How to View Uranus Without a Telescope as It Nears Earth Tonight
"It's visible all night long and its blue-green color is unmistakeable."
This article originally appeared on TIME
Sky-gazers will have a good chance of seeing the icy planet Uranus from just 1.7 billion miles away Thursday night — without the help of a telescope.
Uranus is making a close approach to our planet, NASA says, and it could be visible to the naked eye. A waning moon, and the resulting darker sky, should help.
"It's visible all night long and its blue-green color is unmistakeable. It may be bright enough to see with your naked eye — and for sure in binoculars," according to NASA.
Uranus is 4 times wider than Earth. For perspective, NASA says, if Earth was the size of a nickel, Uranus would be about as big as a softball.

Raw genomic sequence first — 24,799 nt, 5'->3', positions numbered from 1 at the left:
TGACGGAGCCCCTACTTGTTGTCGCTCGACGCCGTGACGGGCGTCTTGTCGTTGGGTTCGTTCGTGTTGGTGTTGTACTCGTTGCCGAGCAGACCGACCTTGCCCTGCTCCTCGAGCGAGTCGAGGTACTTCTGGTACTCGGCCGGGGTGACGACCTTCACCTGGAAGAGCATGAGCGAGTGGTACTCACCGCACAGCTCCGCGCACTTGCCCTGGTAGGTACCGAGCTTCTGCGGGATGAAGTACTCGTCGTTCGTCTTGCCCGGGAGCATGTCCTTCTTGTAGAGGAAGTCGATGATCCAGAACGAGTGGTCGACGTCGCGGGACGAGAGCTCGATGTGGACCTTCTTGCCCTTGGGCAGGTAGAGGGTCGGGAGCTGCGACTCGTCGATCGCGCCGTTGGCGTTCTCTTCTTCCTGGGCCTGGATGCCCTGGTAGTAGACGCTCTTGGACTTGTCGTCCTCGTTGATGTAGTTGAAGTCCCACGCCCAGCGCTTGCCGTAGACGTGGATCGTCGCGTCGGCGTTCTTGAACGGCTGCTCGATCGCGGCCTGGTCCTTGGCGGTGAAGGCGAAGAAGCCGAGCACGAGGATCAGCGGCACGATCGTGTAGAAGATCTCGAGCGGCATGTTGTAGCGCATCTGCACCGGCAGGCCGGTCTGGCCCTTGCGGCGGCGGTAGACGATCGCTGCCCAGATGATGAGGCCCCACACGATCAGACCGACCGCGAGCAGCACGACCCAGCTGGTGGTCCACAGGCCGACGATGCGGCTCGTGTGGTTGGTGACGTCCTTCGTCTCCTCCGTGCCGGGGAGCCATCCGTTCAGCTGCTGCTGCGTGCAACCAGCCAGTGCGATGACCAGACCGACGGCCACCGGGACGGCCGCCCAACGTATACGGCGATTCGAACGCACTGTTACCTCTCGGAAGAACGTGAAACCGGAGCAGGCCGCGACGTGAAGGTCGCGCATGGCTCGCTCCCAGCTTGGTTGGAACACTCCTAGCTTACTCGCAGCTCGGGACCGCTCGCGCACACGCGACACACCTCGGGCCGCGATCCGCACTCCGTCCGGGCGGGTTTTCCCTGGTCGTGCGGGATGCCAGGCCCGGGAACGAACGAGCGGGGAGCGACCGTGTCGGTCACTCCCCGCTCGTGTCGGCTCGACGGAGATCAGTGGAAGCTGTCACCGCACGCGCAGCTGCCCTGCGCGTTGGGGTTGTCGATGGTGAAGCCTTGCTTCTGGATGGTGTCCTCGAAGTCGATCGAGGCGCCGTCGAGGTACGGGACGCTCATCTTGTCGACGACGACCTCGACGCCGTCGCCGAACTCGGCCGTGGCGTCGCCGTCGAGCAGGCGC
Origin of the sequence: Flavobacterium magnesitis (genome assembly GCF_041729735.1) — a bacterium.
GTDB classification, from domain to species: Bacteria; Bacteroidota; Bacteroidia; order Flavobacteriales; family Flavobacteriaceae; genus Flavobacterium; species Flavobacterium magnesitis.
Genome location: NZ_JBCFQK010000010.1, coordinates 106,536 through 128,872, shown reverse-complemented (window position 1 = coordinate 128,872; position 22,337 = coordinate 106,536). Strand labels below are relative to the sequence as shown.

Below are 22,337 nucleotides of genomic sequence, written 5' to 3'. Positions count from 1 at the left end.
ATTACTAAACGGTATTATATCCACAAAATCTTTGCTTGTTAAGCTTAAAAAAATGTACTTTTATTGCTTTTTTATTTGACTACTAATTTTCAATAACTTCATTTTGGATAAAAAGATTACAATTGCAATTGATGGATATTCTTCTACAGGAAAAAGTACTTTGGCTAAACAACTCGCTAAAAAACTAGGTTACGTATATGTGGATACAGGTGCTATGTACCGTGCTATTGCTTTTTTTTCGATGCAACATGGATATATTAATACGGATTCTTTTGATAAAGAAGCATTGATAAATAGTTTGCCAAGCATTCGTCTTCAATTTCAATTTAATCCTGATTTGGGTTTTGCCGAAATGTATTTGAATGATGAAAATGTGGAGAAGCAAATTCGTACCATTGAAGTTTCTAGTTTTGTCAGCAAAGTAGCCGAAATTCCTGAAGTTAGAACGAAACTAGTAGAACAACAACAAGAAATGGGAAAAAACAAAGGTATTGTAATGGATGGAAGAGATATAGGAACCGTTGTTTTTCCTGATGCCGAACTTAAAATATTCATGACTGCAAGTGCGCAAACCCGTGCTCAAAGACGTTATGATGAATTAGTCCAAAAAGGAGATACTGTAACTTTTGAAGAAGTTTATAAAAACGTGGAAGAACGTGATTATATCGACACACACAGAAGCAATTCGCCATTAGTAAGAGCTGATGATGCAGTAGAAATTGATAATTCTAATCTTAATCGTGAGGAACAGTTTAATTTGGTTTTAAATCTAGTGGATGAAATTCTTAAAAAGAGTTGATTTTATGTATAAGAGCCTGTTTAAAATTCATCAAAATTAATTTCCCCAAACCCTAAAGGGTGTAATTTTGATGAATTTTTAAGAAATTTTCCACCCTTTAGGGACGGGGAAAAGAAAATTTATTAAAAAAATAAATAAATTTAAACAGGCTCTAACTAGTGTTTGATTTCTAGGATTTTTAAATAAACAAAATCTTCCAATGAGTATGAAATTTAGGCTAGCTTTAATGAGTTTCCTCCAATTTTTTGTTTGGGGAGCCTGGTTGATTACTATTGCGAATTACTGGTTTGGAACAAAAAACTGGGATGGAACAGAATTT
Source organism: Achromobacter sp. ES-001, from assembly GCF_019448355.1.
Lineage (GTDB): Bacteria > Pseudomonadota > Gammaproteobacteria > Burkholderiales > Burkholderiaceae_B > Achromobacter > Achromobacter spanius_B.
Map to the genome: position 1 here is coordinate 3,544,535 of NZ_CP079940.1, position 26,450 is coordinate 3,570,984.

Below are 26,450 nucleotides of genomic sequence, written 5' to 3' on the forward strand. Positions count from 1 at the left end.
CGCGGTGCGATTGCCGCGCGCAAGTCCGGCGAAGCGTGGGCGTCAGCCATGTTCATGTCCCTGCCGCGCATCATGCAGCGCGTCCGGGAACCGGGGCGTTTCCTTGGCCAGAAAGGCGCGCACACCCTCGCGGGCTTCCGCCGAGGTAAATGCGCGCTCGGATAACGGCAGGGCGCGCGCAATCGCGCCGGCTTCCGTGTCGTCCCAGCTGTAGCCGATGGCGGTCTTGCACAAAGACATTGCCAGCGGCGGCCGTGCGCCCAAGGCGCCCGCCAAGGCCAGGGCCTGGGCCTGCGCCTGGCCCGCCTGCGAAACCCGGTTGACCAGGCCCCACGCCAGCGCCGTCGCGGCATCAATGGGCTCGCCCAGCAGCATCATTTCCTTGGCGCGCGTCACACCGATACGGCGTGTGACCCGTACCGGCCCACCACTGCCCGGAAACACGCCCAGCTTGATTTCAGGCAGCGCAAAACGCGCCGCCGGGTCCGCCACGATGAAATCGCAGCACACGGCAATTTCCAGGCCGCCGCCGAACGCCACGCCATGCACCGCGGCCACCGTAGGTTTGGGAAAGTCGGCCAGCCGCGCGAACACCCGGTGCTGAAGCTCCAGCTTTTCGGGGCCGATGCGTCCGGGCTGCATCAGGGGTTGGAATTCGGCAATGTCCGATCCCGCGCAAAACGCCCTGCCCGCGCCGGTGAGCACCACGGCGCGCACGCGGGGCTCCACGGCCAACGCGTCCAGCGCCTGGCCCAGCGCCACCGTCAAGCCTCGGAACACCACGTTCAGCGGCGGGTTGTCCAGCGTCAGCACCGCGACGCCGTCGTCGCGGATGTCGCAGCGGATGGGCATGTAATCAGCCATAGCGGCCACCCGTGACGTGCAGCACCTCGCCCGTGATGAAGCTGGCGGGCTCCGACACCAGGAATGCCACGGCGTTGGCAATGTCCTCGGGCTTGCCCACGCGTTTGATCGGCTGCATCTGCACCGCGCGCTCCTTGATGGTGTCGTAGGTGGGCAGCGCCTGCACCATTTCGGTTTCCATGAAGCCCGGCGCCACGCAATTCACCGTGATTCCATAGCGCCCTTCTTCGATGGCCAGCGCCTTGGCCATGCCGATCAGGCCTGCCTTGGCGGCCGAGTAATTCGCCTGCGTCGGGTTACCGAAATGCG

Despite its relative size to Earth, National Geographic notes, the planet would still be just barely visible without any viewing equipment even under ideal conditions. But binoculars, rather than a full telescope, should suffice, NASA says.
The best way to see Uranus, according to National Geographic, is by looking toward the southeast, where it will be close to the Pisces constellation.
"Scan the constellation carefully, and look for a tiny blue-green disk to pop out against the background of fainter stars," the magazine advises.
Since Uranus will remain close by, those who do have a telescope will be able to see it throughout the month of October.
WATCH: Homemade Moon Pies
Correction: The original version of this story misstated the position of Uranus in relation to the Earth and sun. Uranus will not come between Earth and the sun.